See the Fermat’s Last Theorem Puzzle

# Three Triangles Puzzle

This is a nice little puzzle from the late Nick Berry’s Datagenetics Blog.

“A quick little puzzle this week. (I tried to track down the original source, but reached a dead-end with a web search as the site that hosted it, a blogspot page under the name fivetriangles appears password protected, and no longer maintained). …

There are three identical triangles with aligned bases (in the original problem, it is stated they are equilateral, but I don’t think that really matters; Any congruent triangles will do, and I’m going to use isosceles triangles in my solving). If we say that one triangle has the area A, what is the area of the two shaded regions?”

See the Three Triangles Puzzle for solutions.

# Log Lunacy

This is an initially mind-boggling problem from the 1995 American Invitational Mathematics Exam (AIME).

“Find the last three digits of the product of the positive roots of

See Log Lunacy for solution.

# Close Race Puzzle

This puzzle from the Scottish Mathematical Council (SMC) Senior Mathematics Challenge seems at first to have insufficient information to solve.

“Ant and Dec had a race up a hill and back down by the same route. It was 3 miles from the start to the top of the hill. Ant got there first but was so exhausted that he had to rest for 15 minutes. While he was resting, Dec arrived and went straight back down again. Ant eventually passed Dec on the way down just half a mile before the finish.

Both ran at a steady speed uphill and downhill and, for both of them, their downhill speed was one and a half times faster than their uphill speed. Ant had bet Dec that he would beat him by at least a minute.

Did Ant win his bet?”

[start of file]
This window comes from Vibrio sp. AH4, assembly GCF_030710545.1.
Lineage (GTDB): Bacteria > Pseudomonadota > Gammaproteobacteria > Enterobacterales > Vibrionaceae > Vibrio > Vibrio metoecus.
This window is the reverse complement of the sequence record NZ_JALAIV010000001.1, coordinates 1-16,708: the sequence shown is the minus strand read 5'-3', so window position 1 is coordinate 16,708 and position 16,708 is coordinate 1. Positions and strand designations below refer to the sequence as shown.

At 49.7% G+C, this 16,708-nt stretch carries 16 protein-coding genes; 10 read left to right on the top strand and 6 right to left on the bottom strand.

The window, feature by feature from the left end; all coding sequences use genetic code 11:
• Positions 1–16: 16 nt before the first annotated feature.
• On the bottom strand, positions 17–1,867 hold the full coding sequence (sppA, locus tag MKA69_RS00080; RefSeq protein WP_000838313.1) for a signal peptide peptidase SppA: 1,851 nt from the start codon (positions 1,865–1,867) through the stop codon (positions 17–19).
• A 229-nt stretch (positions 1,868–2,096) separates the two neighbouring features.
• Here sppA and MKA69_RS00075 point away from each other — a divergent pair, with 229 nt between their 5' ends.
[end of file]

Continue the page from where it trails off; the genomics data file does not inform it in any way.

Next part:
See the Close Race Puzzle for solutions.

(Update 1/2/2023Alternative Solution from Oscar Rojas Continue reading

# Four Year Anniversary

Yet another year has passed, surprisingly, with perhaps the prospect of coming out from under the shadow of the pandemic.  Again, I thought I would present the statistical pattern of interaction with the website in the absence of any explicit feedback.

Perhaps due to fatigue from the height of the pandemic students seemed to have embraced returning to inclass education and abandoned online educational activities, at least as far as my website is concerned.  Visits dropped precipitously this school year.  Combined with a diminishing supply of fresh material this may finally spell the fading of the site.  Still, I may persist if for no other reason than my own entertainment.

Anyway, here is the summary.

# Spiral Areas Puzzle

This is a provocative puzzle from the Maths Masters team, Burkard Polster (aka Mathologer) and Marty Ross as part of their “Summer Quizzes” offerings for 2013.

“In the picture the top curve is a semicircle and the bottom curve is a quarter circle. Which has greater area, the red square or the blue rectangle?”

See the Spiral Areas Puzzle for solutions.

# Fireworks Rocket

This is another physics-based problem from Colin Hughes’s Maths Challenge website (mathschallenge.net) that may take a bit more thought.

“A firework rocket is fired vertically upwards with a constant acceleration of 4 m/s2 until the chemical fuel expires. Its ascent is then slowed by gravity until it reaches a maximum height of 138 metres.

Assuming no air resistance and taking g = 9.8 m/s2, how long does it take to reach its maximum height?”

I can never remember the formulas relating acceleration, velocity, and distance, so I always derive them via integration.

See the Fireworks Rocket for solutions.